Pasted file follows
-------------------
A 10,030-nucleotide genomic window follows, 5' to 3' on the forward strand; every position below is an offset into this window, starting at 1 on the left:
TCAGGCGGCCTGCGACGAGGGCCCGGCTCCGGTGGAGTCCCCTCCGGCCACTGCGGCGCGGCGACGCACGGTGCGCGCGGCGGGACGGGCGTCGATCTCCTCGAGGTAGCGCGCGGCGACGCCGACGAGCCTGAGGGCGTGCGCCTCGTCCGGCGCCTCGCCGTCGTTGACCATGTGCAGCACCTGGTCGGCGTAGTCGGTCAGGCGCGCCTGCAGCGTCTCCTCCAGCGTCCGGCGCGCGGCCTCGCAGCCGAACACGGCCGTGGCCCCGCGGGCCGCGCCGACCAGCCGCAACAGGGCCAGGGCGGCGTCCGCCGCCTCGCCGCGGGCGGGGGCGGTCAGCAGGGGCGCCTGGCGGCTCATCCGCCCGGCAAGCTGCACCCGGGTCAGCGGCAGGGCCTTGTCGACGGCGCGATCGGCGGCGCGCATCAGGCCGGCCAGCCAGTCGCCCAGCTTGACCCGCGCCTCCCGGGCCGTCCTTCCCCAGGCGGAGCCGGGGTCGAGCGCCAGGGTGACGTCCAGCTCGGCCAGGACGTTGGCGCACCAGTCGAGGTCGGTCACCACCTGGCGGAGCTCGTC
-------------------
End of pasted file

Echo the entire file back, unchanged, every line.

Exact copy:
A 10,030-nucleotide genomic window follows, 5' to 3' on the forward strand; every position below is an offset into this window, starting at 1 on the left:
TCAGGCGGCCTGCGACGAGGGCCCGGCTCCGGTGGAGTCCCCTCCGGCCACTGCGGCGCGGCGACGCACGGTGCGCGCGGCGGGACGGGCGTCGATCTCCTCGAGGTAGCGCGCGGCGACGCCGACGAGCCTGAGGGCGTGCGCCTCGTCCGGCGCCTCGCCGTCGTTGACCATGTGCAGCACCTGGTCGGCGTAGTCGGTCAGGCGCGCCTGCAGCGTCTCCTCCAGCGTCCGGCGCGCGGCCTCGCAGCCGAACACGGCCGTGGCCCCGCGGGCCGCGCCGACCAGCCGCAACAGGGCCAGGGCGGCGTCCGCCGCCTCGCCGCGGGCGGGGGCGGTCAGCAGGGGCGCCTGGCGGCTCATCCGCCCGGCAAGCTGCACCCGGGTCAGCGGCAGGGCCTTGTCGACGGCGCGATCGGCGGCGCGCATCAGGCCGGCCAGCCAGTCGCCCAGCTTGACCCGCGCCTCCCGGGCCGTCCTTCCCCAGGCGGAGCCGGGGTCGAGCGCCAGGGTGACGTCCAGCTCGGCCAGGACGTTGGCGCACCAGTCGAGGTCGGTCACCACCTGGCGGAGCTCGTC